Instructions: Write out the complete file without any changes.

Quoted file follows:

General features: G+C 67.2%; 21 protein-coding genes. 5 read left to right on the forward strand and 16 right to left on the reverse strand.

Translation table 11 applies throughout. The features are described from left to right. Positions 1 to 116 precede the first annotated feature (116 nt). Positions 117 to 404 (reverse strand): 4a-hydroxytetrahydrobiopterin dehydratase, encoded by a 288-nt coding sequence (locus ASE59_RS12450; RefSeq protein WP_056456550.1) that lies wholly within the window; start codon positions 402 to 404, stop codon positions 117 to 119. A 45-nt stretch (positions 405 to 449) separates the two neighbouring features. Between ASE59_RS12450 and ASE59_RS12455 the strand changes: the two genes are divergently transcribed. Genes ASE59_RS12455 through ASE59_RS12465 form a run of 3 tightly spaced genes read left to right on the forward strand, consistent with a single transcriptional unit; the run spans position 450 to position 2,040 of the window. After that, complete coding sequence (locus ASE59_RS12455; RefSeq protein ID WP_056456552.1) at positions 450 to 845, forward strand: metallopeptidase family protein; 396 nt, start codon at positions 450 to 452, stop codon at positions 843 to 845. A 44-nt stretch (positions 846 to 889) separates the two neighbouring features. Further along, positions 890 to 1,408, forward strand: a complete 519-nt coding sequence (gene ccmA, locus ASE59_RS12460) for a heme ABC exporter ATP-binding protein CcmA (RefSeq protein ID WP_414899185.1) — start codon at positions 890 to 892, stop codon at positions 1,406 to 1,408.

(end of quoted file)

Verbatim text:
General features: G+C 67.2%; 21 protein-coding genes. 5 read left to right on the forward strand and 16 right to left on the reverse strand.

Translation table 11 applies throughout. The features are described from left to right. Positions 1 to 116 precede the first annotated feature (116 nt). Positions 117 to 404 (reverse strand): 4a-hydroxytetrahydrobiopterin dehydratase, encoded by a 288-nt coding sequence (locus ASE59_RS12450; RefSeq protein WP_056456550.1) that lies wholly within the window; start codon positions 402 to 404, stop codon positions 117 to 119. A 45-nt stretch (positions 405 to 449) separates the two neighbouring features. Between ASE59_RS12450 and ASE59_RS12455 the strand changes: the two genes are divergently transcribed. Genes ASE59_RS12455 through ASE59_RS12465 form a run of 3 tightly spaced genes read left to right on the forward strand, consistent with a single transcriptional unit; the run spans position 450 to position 2,040 of the window. After that, complete coding sequence (locus ASE59_RS12455; RefSeq protein ID WP_056456552.1) at positions 450 to 845, forward strand: metallopeptidase family protein; 396 nt, start codon at positions 450 to 452, stop codon at positions 843 to 845. A 44-nt stretch (positions 846 to 889) separates the two neighbouring features. Further along, positions 890 to 1,408, forward strand: a complete 519-nt coding sequence (gene ccmA, locus ASE59_RS12460) for a heme ABC exporter ATP-binding protein CcmA (RefSeq protein ID WP_414899185.1) — start codon at positions 890 to 892, stop codon at positions 1,406 to 1,408.